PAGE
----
The task was immense and the sign over the works' door read: 'Whoever you are, Aldus earnestly begs you to state your business in the fewest possible words and be gone, unless, like Hercules to weary Atlas, you would lend a helping hand. There will always be enough work for you, and all who come this way.' The results were breathtaking: to take but one example, the Press published almost the entire known works of Aristotle, meticulously editing and printing nearly 3,800 pages in three years.

Aldo's books were designed to be read by the cultured men and women of his age, rather than fuel the arcane disputes of pettifogging pedants and schoolmen. Hence his production of beautiful, clear texts, unencumbered by notes and commentaries, and his invention of (what was to be called) 'italic' to further ease of reading. Hence, too, his introduction of the 'octavo' format so that books became portable and could be slipped in the pocket.

Though never losing sight of his primary aim of publishing Greek titles, Aldo did venture into printing books in Latin and, in due course, Italian - usually to raise cash to subsidize the Greek list, or as an act of gratitude for editorial and financial assistance. This periodic deviation from the main scheme produced additional publishing 'firsts': the eye-witness war memoir - 'Diaria de bello carolino' by his doctor friend Alessandro Benedetti (who had been at the battle of Fornovo in 1494), the medical shocker - Niccolo Leoniceno's 'Libellus de epidemia quem vulgo morbus gallicum vocant' on gonorrhoea, or the 'French pox', which had just appeared in Italy and was causing panic; and the travel book - a popular account of the customs of the Circassians by the merchant traveller Giorgio Interiani.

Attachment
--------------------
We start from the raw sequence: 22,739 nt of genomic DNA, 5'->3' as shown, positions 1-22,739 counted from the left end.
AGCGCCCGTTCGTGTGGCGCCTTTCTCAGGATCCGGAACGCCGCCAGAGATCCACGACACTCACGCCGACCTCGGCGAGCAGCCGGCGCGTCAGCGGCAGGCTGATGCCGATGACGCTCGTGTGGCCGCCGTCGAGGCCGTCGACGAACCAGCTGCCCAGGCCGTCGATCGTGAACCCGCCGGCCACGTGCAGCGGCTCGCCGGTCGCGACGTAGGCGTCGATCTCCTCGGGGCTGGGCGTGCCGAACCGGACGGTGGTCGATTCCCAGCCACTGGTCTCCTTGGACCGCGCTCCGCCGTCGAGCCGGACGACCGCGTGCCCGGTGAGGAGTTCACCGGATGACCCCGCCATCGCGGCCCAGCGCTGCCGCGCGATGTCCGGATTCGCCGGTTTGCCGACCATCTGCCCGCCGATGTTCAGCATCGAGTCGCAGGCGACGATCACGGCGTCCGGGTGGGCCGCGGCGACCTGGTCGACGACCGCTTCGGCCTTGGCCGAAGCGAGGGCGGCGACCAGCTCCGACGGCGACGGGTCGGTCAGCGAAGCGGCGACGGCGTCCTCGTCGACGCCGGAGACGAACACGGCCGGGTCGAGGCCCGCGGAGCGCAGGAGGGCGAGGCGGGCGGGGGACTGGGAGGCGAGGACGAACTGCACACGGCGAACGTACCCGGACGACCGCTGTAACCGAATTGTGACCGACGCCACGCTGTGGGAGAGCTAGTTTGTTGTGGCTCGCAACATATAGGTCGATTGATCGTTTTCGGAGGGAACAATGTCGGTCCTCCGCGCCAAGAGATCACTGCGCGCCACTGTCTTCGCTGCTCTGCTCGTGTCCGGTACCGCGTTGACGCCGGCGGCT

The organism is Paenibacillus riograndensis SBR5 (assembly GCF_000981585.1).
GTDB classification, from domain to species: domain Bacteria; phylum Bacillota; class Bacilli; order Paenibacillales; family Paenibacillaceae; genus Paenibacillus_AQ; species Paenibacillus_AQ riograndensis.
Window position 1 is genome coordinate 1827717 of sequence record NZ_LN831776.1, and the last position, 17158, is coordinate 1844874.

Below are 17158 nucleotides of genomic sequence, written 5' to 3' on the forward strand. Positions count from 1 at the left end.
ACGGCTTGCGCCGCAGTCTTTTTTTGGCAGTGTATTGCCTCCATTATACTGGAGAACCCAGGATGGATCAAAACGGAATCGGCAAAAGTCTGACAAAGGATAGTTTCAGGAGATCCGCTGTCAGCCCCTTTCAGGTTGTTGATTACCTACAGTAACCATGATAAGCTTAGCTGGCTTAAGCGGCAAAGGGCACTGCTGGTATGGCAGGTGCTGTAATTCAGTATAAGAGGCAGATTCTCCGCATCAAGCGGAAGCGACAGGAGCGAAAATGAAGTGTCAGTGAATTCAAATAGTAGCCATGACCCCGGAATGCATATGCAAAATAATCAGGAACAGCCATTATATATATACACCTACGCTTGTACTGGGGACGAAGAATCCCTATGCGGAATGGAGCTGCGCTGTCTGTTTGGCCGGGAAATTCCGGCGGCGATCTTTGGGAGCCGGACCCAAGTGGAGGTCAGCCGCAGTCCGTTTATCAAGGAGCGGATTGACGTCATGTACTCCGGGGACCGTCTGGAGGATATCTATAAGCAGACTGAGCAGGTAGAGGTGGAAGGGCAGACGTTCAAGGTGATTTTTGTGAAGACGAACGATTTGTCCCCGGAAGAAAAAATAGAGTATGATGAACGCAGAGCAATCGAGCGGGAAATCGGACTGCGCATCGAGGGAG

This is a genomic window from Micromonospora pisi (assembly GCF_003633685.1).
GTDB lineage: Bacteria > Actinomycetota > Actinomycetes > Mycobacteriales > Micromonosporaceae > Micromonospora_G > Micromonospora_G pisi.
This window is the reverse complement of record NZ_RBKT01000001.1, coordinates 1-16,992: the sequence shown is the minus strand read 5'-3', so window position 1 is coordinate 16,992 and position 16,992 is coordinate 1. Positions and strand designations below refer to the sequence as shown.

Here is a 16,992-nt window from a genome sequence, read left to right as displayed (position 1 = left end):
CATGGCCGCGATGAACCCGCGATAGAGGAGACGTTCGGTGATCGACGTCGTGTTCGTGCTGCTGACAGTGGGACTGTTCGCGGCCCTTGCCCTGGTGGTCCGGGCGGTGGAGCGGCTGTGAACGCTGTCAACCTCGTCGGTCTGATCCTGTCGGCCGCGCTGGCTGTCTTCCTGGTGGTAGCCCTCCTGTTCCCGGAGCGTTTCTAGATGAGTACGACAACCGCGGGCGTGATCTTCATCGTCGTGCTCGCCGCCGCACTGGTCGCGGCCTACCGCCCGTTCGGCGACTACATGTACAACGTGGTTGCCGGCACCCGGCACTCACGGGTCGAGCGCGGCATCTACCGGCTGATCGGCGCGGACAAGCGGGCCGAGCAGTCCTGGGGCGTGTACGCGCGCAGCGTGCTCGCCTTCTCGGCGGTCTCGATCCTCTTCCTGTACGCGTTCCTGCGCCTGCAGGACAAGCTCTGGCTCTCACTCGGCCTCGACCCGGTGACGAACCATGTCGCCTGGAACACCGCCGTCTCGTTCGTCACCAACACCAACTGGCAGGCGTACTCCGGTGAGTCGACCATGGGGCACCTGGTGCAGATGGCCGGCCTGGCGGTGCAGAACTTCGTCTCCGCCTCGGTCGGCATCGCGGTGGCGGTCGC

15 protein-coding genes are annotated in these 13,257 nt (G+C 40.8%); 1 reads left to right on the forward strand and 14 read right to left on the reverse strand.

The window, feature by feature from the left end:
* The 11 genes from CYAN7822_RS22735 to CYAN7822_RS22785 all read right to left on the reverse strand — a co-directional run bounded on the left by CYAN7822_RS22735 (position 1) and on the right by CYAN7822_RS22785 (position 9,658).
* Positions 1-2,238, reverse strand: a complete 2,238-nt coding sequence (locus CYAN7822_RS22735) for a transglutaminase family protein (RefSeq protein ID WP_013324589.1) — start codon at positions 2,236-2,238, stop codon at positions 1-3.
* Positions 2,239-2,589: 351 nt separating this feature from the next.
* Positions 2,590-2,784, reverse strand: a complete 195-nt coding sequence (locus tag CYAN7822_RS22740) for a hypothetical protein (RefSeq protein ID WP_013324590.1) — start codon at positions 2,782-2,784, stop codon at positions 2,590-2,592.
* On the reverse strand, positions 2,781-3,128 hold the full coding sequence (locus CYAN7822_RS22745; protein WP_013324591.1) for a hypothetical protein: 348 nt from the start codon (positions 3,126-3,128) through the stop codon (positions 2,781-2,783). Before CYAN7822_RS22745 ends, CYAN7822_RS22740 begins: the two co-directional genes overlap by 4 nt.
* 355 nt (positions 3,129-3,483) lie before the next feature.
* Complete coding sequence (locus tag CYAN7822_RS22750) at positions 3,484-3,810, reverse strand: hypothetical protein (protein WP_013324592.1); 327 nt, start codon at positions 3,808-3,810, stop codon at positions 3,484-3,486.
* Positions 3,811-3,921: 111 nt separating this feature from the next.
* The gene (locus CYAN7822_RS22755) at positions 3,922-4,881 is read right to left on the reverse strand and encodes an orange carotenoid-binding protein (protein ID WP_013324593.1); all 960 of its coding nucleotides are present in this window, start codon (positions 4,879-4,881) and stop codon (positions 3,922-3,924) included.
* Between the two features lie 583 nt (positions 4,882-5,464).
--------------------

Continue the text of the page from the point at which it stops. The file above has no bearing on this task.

Erasmus's sojourn with Aldo in 1508 produced the first international bestseller the 'Adages', a compendium of mottos, sayings and quotations in Latin and Greek, possession of which became the sine qua non of the cultured classes everywhere. Later in life, stung by the suggestion that he had been employed as a proofreader at the Aldine Press, Erasmus insisted that he never read any proofs other than his own, and wrote a scathing satirical dialogue on conditions there. Andrea Torresani, he claimed, watered the wine and fed the staff on such delicacies as 'a morsel of shellfish fished out of sewer' and 'stony cheese and seven small lettuce leaves floating in a bowl of rancid vinegar'.

Erasmus was, however, careful not to implicate Aldo himself in this, undoubtedly grossly exaggerated, for, as he acknowledged in his favourable comparison of Aldo with Ptolemy - 'whose library was enclosed within the constraining walls of a building, while that of Aldus is delimited only by the ends of the world itself' - nobody had contributed more than this publisher to the spread of the New Learning.

Indeed, by the time Aldo died in 1515, he had assured the survival of Greek letters for posterity (at least one of his books being printed from the only extant manuscript). When his body was lying before burial in his parish church of San Pantalon it was, appropriately enough, amidst piles of his books.

Aldo Manuzio e l'Ambiente Veneziano, (1495-1515) Libreria Sansoviniana, Venice. Catalogue by Cardo Editore, Venice, 1994.


First published: Times Literary Supplement

© Roderick Conway Morris 1975-2022